Maryland Department of the EnvironmentRichard McIntire410-537-3003(410) 716-8784-Pager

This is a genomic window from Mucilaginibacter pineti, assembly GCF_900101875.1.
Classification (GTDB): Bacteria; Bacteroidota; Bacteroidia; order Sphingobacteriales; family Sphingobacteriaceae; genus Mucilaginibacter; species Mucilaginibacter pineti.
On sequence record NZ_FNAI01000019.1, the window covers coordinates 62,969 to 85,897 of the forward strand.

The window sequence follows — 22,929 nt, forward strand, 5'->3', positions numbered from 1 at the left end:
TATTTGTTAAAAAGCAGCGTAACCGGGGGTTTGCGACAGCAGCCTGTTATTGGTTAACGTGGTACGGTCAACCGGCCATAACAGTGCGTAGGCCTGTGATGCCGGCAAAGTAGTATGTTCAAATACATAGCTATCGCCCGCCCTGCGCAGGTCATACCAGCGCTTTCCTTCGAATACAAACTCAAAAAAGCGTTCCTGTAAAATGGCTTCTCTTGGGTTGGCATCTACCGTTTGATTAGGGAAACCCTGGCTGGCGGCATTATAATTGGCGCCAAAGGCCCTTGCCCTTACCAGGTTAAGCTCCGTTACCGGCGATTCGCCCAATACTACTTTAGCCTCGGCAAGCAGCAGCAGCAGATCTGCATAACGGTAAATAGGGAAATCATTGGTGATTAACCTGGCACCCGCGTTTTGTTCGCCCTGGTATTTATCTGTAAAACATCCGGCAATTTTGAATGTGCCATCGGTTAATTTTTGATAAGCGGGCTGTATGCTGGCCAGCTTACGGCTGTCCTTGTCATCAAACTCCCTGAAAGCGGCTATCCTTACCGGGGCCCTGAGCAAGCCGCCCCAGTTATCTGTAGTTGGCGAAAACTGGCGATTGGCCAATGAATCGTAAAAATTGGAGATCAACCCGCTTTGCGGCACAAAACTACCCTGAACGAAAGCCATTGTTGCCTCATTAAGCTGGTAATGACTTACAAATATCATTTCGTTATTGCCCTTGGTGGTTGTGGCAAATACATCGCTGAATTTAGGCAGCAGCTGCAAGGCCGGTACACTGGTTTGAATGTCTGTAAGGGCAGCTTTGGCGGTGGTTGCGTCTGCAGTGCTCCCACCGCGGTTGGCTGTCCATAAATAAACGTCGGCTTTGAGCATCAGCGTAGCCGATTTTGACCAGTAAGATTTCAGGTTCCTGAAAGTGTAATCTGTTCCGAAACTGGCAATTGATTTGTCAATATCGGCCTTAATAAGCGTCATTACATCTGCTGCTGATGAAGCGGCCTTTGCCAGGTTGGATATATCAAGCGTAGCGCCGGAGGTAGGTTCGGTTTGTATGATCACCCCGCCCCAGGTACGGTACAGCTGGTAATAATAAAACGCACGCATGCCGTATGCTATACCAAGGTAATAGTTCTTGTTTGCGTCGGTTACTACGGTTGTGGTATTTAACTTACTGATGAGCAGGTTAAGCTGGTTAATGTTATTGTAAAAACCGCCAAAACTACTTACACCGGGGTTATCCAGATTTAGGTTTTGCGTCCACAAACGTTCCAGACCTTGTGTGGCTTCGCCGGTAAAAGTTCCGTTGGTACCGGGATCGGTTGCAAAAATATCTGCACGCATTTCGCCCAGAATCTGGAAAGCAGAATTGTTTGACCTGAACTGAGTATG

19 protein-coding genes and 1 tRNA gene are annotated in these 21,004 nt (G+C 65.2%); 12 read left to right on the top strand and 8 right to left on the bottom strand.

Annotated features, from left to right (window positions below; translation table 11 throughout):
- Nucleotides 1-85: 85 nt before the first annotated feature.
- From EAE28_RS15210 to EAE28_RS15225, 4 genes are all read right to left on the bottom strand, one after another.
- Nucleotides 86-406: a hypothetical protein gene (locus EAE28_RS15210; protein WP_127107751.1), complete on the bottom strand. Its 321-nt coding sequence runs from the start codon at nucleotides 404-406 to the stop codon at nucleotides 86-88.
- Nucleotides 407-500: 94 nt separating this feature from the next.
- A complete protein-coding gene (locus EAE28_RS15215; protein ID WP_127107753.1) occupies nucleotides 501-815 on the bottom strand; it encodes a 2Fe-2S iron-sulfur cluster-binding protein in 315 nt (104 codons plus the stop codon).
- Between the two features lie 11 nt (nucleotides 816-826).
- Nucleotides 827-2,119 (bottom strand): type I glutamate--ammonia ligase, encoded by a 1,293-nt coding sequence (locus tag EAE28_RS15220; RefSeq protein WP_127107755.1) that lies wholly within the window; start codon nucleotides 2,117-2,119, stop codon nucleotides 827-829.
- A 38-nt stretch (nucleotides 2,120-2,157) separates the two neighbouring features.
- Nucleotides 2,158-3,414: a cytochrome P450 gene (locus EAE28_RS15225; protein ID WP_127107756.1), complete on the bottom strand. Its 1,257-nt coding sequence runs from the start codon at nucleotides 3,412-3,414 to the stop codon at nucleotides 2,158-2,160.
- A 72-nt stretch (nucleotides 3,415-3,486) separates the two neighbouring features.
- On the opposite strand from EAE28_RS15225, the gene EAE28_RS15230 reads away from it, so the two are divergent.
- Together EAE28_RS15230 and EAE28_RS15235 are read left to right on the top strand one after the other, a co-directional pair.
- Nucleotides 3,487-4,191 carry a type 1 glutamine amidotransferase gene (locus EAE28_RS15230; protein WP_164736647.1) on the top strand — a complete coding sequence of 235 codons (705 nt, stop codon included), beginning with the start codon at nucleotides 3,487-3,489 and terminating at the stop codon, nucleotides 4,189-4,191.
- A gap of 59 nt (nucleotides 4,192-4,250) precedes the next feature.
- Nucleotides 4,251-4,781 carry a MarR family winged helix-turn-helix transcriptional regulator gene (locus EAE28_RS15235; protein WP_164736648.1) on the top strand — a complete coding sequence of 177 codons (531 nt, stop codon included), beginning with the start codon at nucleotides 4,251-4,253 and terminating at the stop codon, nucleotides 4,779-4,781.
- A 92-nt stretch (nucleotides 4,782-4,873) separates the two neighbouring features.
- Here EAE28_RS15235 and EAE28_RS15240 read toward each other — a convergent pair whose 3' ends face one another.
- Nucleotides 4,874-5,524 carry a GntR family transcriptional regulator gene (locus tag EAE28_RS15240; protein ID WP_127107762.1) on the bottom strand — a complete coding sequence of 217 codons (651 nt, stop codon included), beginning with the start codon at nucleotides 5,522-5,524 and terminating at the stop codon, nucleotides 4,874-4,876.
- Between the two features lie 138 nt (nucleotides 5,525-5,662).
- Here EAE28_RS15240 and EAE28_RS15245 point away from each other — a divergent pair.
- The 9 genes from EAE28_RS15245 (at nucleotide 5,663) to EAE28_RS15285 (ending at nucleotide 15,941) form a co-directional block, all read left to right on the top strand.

BALTIMORE, MD (June 21, 2001) – The Maryland Department of the Environment (MDE) has executed a settlement agreement that will result in lead hazard reduction treatments being performed on a minimum of 480 rental properties in Baltimore City over the next two years.The settlement is with 87 separate corporate and partnership entities, of which Stanley Rochkind, of Baltimore, has a controlling interest, including S&S Partnership and others overseen by Dear Management. Rochkind-controlled entities together own more than 700 occupied pre-1950 rental properties, making them one of the largest landlords in Baltimore City.The comprehensive settlement agreement resolves a May 4 Proposed Decision issued by Administrative Law Judge Stephen Nichols in an enforcement action brought by MDE against S&S Partnership, assessing the statutory maximum penalty of $100,000 for failure to bring a Baltimore City rental property owned by S&S Partnership into compliance with state lead hazard reduction standards.As part of settlement agreement, the owners have also agreed to pay a penalty of $90,000, of which $40,000 will be held in an escrow account and may be reimbursed in whole or in part if the owners comply with the requirements to perform the 480 full risk reduction treatments."Two weeks ago, we had 755 properties under voluntary consent order for compliance; with this global settlement, we will now have more than 1,250 properties that will be brought into compliance," said MDE Secretary Jane T. Nishida. "These enforcement settlements are the direct result of the Governor’s lead initiative and emphasize our message to landlords not to ignore the hazards of lead paint poisoning and the role they play in reducing that risk. MDE is continuing to focus its resources to vigorously enforce lead laws."State law requires landlords to bring pre-1950 rental units into compliance with lead hazard risk reduction standards whenever there is tenant turnover, upon receipt of notice that a property has chipping, peeling, flaking paint or a child with an elevated blood lead level has lived in the dwelling unit.As of February 24, property owners also have to insure that 50 percent of their rental units have been brought into compliance with the risk reduction standards regardless of whether there was a turnover or other triggering event.In the S&S Partnership case, the judge assessed the maximum penalty after hearing evidence that showed that S&S failed to have a rental property in the 3800 block of Belle Avenue properly inspected for lead risks and failed to file a lead risk reduction certificate with MDE.Nationally, almost one million pre-school age children have dangerously high levels of lead in their blood which may result in poor school performance, inability to read, aggressive behavior, hearing loss or even mental retardation. In 1998, approximately 5,840 Maryland children were reported to have exposure levels high enough to inflict irreversible harm.
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